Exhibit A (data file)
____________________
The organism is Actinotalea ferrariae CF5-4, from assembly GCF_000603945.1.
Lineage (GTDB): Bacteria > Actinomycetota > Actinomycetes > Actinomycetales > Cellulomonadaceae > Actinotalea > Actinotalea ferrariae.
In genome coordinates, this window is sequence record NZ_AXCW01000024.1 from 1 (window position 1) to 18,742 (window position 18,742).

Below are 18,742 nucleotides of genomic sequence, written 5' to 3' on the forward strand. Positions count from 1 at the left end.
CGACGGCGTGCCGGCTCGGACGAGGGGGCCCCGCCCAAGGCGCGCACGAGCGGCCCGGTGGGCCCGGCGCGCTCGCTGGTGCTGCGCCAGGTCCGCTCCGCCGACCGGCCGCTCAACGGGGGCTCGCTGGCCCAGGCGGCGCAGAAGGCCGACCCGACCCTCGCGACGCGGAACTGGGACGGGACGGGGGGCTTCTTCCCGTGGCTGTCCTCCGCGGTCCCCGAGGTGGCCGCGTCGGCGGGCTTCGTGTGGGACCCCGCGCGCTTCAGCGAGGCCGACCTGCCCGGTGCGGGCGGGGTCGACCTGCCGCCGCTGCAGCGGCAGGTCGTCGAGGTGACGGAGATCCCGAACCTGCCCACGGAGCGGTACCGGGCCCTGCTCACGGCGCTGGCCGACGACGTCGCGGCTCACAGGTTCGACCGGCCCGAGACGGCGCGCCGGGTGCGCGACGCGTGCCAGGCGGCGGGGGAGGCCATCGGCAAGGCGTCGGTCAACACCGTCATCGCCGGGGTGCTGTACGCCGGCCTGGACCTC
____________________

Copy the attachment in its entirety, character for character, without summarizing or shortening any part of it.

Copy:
The organism is Actinotalea ferrariae CF5-4, from assembly GCF_000603945.1.
Lineage (GTDB): Bacteria > Actinomycetota > Actinomycetes > Actinomycetales > Cellulomonadaceae > Actinotalea > Actinotalea ferrariae.
In genome coordinates, this window is sequence record NZ_AXCW01000024.1 from 1 (window position 1) to 18,742 (window position 18,742).

Below are 18,742 nucleotides of genomic sequence, written 5' to 3' on the forward strand. Positions count from 1 at the left end.
CGACGGCGTGCCGGCTCGGACGAGGGGGCCCCGCCCAAGGCGCGCACGAGCGGCCCGGTGGGCCCGGCGCGCTCGCTGGTGCTGCGCCAGGTCCGCTCCGCCGACCGGCCGCTCAACGGGGGCTCGCTGGCCCAGGCGGCGCAGAAGGCCGACCCGACCCTCGCGACGCGGAACTGGGACGGGACGGGGGGCTTCTTCCCGTGGCTGTCCTCCGCGGTCCCCGAGGTGGCCGCGTCGGCGGGCTTCGTGTGGGACCCCGCGCGCTTCAGCGAGGCCGACCTGCCCGGTGCGGGCGGGGTCGACCTGCCGCCGCTGCAGCGGCAGGTCGTCGAGGTGACGGAGATCCCGAACCTGCCCACGGAGCGGTACCGGGCCCTGCTCACGGCGCTGGCCGACGACGTCGCGGCTCACAGGTTCGACCGGCCCGAGACGGCGCGCCGGGTGCGCGACGCGTGCCAGGCGGCGGGGGAGGCCATCGGCAAGGCGTCGGTCAACACCGTCATCGCCGGGGTGCTGTACGCCGGCCTGGACCTC